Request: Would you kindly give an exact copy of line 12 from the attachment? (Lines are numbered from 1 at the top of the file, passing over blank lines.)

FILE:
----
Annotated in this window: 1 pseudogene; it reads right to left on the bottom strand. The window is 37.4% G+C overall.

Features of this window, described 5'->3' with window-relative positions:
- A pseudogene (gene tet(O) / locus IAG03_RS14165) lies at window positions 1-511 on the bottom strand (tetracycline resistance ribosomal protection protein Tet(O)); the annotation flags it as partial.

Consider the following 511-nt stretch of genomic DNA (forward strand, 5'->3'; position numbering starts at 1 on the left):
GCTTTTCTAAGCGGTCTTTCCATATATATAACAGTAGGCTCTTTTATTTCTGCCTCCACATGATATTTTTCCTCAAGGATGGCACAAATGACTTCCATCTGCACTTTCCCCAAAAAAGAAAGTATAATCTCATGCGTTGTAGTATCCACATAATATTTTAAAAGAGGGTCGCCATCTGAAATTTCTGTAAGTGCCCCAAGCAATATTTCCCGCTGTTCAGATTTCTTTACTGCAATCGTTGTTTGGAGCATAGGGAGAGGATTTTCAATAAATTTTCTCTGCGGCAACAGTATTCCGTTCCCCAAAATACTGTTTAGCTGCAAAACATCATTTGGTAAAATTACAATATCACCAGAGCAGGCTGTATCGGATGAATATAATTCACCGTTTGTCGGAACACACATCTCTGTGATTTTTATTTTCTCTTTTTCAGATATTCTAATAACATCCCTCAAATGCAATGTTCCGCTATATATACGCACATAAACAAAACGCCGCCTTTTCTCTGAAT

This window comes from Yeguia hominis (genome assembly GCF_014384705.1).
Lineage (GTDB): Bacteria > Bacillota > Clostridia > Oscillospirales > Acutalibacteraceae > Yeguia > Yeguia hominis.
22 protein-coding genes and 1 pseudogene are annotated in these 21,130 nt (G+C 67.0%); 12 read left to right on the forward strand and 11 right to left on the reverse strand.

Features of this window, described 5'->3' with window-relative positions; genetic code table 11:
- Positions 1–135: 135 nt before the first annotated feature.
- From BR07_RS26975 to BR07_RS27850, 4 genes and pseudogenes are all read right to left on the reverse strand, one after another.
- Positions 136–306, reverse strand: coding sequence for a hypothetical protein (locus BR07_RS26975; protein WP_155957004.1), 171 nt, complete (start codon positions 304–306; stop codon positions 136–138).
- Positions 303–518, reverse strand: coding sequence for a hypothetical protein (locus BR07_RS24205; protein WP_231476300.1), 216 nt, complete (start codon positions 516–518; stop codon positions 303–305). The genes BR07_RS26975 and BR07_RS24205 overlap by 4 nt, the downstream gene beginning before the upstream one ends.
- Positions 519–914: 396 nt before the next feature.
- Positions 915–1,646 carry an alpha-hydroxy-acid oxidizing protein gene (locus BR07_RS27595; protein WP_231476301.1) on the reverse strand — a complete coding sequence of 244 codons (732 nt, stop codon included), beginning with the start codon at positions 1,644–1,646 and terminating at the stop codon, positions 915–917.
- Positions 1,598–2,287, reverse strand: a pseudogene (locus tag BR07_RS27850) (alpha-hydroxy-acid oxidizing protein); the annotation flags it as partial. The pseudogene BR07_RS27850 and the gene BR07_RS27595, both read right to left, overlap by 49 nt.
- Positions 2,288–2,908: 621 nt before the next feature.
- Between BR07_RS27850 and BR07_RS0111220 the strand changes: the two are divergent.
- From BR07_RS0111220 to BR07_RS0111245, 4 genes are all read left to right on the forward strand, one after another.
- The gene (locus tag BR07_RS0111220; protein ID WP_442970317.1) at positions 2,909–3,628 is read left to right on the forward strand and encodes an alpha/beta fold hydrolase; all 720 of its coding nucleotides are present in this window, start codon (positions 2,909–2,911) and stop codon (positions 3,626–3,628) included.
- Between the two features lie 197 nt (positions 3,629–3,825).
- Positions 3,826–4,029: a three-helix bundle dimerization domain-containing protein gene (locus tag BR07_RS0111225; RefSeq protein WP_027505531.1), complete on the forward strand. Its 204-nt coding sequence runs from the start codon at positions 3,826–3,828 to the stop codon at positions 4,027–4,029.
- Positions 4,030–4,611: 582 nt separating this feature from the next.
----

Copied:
- Positions 136–306, reverse strand: coding sequence for a hypothetical protein (locus BR07_RS26975; protein WP_155957004.1), 171 nt, complete (start codon positions 304–306; stop codon positions 136–138).